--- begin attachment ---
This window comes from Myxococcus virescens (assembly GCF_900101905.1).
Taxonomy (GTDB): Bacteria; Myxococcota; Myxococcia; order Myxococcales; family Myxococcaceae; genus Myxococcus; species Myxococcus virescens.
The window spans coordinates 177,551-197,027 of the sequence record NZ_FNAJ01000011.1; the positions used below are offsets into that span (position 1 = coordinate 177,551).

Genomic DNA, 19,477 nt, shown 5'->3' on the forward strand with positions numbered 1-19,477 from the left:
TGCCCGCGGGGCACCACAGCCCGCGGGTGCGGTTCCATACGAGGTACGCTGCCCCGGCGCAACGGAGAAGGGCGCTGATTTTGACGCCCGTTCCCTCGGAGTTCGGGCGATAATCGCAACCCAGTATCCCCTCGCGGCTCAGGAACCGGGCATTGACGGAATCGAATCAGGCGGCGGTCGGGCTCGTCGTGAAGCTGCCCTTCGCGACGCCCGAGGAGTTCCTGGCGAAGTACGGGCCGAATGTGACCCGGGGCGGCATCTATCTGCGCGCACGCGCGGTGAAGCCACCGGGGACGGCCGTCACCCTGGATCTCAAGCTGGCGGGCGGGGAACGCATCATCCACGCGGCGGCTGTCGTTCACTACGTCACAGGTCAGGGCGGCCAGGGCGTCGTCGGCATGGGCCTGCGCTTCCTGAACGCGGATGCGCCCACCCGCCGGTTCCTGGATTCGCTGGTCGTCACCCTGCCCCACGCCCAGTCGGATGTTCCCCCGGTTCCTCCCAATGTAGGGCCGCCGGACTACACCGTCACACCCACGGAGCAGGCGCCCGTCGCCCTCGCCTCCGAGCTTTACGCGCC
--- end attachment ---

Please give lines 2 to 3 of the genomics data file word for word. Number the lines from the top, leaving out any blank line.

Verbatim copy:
Taxonomy (GTDB): Bacteria; Myxococcota; Myxococcia; order Myxococcales; family Myxococcaceae; genus Myxococcus; species Myxococcus virescens.
The window spans coordinates 177,551-197,027 of the sequence record NZ_FNAJ01000011.1; the positions used below are offsets into that span (position 1 = coordinate 177,551).